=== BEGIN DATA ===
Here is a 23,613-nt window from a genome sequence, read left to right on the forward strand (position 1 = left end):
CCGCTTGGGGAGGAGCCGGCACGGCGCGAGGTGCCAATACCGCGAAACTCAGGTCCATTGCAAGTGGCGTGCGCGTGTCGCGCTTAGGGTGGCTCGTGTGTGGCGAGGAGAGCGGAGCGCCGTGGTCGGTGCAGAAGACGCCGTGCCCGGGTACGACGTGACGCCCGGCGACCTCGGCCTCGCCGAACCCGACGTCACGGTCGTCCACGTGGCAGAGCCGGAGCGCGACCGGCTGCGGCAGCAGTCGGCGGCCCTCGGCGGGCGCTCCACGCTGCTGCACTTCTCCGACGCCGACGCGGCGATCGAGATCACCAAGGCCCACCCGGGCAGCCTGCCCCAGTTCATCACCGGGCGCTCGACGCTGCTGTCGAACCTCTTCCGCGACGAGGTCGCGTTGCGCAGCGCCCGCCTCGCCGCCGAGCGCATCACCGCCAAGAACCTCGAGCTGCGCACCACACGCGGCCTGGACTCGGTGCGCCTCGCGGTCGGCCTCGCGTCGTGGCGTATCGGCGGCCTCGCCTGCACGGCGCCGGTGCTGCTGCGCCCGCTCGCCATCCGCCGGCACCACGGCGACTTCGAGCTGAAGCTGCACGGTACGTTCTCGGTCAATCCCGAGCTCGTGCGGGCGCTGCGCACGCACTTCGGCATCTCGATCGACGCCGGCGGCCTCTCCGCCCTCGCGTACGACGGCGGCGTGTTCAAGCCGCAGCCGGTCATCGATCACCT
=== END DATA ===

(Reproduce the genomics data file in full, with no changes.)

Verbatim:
Here is a 23,613-nt window from a genome sequence, read left to right on the forward strand (position 1 = left end):
CCGCTTGGGGAGGAGCCGGCACGGCGCGAGGTGCCAATACCGCGAAACTCAGGTCCATTGCAAGTGGCGTGCGCGTGTCGCGCTTAGGGTGGCTCGTGTGTGGCGAGGAGAGCGGAGCGCCGTGGTCGGTGCAGAAGACGCCGTGCCCGGGTACGACGTGACGCCCGGCGACCTCGGCCTCGCCGAACCCGACGTCACGGTCGTCCACGTGGCAGAGCCGGAGCGCGACCGGCTGCGGCAGCAGTCGGCGGCCCTCGGCGGGCGCTCCACGCTGCTGCACTTCTCCGACGCCGACGCGGCGATCGAGATCACCAAGGCCCACCCGGGCAGCCTGCCCCAGTTCATCACCGGGCGCTCGACGCTGCTGTCGAACCTCTTCCGCGACGAGGTCGCGTTGCGCAGCGCCCGCCTCGCCGCCGAGCGCATCACCGCCAAGAACCTCGAGCTGCGCACCACACGCGGCCTGGACTCGGTGCGCCTCGCGGTCGGCCTCGCGTCGTGGCGTATCGGCGGCCTCGCCTGCACGGCGCCGGTGCTGCTGCGCCCGCTCGCCATCCGCCGGCACCACGGCGACTTCGAGCTGAAGCTGCACGGTACGTTCTCGGTCAATCCCGAGCTCGTGCGGGCGCTGCGCACGCACTTCGGCATCTCGATCGACGCCGGCGGCCTCTCCGCCCTCGCGTACGACGGCGGCGTGTTCAAGCCGCAGCCGGTCATCGATCACCT